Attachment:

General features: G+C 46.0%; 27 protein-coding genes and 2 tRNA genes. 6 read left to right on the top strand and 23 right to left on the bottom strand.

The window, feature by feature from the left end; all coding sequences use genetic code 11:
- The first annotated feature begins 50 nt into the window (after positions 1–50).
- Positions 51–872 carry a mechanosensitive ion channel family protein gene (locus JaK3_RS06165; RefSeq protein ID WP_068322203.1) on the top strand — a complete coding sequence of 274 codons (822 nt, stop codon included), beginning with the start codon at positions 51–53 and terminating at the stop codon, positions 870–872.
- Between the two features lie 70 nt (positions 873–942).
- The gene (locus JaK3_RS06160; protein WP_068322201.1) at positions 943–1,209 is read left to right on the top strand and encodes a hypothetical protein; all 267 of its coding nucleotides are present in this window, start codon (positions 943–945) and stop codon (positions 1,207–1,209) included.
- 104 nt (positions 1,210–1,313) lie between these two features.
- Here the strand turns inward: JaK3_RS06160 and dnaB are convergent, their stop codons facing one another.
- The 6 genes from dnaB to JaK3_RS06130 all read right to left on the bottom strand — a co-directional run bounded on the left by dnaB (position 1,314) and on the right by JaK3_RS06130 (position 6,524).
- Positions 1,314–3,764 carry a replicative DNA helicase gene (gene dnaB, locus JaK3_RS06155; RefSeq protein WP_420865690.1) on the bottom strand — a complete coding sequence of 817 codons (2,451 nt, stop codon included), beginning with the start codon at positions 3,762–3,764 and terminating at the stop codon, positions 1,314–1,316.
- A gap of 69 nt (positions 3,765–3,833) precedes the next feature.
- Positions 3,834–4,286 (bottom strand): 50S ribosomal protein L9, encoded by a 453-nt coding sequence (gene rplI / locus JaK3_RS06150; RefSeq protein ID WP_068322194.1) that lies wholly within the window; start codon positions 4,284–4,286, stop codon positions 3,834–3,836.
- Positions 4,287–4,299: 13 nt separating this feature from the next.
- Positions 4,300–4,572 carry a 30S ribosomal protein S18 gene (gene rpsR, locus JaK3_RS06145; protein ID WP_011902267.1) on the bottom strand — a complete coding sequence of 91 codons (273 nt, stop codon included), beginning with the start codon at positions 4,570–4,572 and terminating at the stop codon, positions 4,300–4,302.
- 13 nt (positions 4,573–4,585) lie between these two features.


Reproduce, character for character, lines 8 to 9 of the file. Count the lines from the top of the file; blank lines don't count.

- Here the strand turns inward: JaK3_RS06160 and dnaB are convergent, their stop codons facing one another.
- The 6 genes from dnaB to JaK3_RS06130 all read right to left on the bottom strand — a co-directional run bounded on the left by dnaB (position 1,314) and on the right by JaK3_RS06130 (position 6,524).